Authors: Wines, DR

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DOI https://doi.org/10.36487/ACG_repo/2025_65

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Wines, DR 2020, 'Understanding the sensitivity of numerical slope stability analyses to geotechnical and other input parameters', in PM Dight (ed.), Proceedings of the 2020 International Symposium on Slope Stability in Open Pit Mining and Civil Engineering, Australian Centre for Geomechanics, Perth, pp. 983-1002, https://doi.org/10.36487/ACG_repo/2025_65

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Abstract:
Most geotechnical inputs required to perform a slope stability analysis involve some degree of uncertainty (i.e. the exact value or variability for these inputs is not known). Sensitivity analyses are often performed to assess the influence of parameter variability on the predicted slope behaviour. It is therefore valuable to understand which inputs are most important for a slope stability analysis, and where efforts should be focused with respect to field and laboratory investigations and sensitivity analyses. Three-dimensional numerical slope stability analyses have been performed to assess the influence of several inputs on the predicted slope behaviour. Analyses have been run for different slope failure mechanisms, including rotational, wedge and toppling failures. Inputs that have been assessed include the rock mass properties, the discontinuity properties, the in situ stresses and the pore pressures. The analyses indicate that all of the inputs have some influence on the predicted slope behaviour. However, the adopted rock density, strength parameters (for the rock mass and discontinuities) and pore pressures have the most significant influence on the predicted Factors of Safety. This indicates that investigation of the rock density, strength properties and pore pressures should be prioritised when performing slope stability analyses. In a hard rock environment, development of a reliable structural model is also critical.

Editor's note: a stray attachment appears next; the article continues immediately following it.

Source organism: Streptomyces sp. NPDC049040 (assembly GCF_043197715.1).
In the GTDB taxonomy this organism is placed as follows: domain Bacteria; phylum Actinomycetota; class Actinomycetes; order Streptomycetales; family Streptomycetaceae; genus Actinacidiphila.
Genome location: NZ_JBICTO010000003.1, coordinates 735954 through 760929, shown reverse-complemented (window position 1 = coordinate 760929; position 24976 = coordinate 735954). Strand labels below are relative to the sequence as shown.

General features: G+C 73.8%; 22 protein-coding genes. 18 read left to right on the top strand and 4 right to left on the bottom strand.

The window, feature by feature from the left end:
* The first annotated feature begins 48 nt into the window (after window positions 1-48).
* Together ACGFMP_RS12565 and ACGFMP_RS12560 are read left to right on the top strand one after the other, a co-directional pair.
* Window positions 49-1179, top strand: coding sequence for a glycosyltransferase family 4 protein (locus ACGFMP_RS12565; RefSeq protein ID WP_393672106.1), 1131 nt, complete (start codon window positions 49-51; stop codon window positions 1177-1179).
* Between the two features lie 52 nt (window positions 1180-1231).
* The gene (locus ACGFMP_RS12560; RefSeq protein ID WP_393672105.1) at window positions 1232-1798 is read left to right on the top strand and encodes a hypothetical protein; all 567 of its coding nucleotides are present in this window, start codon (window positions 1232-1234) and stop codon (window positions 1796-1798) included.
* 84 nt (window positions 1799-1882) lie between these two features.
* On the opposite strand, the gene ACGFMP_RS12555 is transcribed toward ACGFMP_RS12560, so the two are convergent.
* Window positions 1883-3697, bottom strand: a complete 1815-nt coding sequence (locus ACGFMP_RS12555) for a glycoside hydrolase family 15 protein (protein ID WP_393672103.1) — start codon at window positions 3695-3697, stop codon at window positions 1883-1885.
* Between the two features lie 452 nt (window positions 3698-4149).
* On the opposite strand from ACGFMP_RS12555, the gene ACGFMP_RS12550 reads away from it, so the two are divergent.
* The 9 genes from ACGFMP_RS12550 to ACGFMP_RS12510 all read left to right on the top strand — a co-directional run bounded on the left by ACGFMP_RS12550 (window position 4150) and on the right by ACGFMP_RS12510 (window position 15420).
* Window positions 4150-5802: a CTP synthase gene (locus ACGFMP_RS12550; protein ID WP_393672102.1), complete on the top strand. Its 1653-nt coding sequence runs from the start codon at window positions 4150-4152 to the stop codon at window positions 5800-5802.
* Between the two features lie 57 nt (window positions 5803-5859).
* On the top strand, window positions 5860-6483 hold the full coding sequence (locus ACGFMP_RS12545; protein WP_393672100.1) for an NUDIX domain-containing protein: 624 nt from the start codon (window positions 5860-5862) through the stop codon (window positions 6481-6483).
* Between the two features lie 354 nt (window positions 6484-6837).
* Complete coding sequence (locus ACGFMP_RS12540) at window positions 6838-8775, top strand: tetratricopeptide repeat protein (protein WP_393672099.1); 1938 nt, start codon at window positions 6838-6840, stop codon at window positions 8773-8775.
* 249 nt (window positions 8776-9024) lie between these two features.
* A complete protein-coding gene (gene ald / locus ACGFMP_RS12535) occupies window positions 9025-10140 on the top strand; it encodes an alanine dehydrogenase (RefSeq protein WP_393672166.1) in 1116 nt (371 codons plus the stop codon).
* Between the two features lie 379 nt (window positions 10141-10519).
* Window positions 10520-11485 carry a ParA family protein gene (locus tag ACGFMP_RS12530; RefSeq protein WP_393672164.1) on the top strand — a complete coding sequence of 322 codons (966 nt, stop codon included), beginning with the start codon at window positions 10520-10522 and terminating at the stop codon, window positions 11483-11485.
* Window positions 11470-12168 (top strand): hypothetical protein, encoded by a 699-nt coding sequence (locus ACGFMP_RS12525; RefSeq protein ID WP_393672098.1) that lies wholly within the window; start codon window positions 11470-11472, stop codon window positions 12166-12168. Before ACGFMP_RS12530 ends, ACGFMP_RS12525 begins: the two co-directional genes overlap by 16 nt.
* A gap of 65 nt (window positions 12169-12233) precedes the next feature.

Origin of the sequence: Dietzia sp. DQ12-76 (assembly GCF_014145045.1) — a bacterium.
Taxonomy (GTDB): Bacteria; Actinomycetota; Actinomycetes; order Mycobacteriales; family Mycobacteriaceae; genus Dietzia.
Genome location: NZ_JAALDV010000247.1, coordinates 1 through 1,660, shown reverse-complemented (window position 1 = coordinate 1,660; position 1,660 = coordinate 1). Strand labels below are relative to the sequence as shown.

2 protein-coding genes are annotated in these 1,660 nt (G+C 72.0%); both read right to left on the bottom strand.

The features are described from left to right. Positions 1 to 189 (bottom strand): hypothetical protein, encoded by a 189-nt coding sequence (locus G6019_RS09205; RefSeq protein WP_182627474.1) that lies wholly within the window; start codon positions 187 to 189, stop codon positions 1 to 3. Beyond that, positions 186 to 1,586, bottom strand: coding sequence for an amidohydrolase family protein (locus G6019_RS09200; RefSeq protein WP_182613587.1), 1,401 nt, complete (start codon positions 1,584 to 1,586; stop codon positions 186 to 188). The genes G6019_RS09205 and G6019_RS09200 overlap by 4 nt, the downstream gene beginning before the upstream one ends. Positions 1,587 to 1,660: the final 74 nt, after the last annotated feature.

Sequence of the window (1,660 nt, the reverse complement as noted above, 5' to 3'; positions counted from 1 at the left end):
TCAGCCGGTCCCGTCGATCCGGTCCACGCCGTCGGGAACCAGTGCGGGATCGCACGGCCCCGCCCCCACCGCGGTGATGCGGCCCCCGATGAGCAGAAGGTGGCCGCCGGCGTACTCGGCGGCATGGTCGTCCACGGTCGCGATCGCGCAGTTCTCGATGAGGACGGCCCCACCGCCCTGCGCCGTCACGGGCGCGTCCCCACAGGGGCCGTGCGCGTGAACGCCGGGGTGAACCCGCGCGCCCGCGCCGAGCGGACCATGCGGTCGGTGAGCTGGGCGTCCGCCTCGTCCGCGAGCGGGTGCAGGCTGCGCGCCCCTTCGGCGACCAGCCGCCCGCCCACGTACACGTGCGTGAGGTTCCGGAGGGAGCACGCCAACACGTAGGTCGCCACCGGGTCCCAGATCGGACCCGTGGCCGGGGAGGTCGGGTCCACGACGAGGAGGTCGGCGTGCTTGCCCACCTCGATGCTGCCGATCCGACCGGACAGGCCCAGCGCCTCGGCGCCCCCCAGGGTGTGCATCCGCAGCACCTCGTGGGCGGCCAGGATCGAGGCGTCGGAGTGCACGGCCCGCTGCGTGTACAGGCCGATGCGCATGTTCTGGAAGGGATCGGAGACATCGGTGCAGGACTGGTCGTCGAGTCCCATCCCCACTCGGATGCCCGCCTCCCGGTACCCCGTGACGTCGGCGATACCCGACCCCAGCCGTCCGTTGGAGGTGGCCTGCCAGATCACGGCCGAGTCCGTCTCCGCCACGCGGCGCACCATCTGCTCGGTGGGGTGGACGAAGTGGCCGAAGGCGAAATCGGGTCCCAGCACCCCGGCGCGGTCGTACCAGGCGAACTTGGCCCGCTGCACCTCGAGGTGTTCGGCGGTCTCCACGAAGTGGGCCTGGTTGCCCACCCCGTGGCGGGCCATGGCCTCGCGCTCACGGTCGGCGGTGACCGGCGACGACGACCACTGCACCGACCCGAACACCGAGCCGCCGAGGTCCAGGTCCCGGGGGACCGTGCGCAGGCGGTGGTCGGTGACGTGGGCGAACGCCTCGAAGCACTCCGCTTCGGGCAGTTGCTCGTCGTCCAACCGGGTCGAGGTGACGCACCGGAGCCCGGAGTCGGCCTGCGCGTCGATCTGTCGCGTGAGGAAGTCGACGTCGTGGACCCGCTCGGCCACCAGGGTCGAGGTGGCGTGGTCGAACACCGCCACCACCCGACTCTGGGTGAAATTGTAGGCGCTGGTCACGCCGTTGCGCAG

Keywords: numerical modelling, slope stability, Factor of Safety, sensitivity

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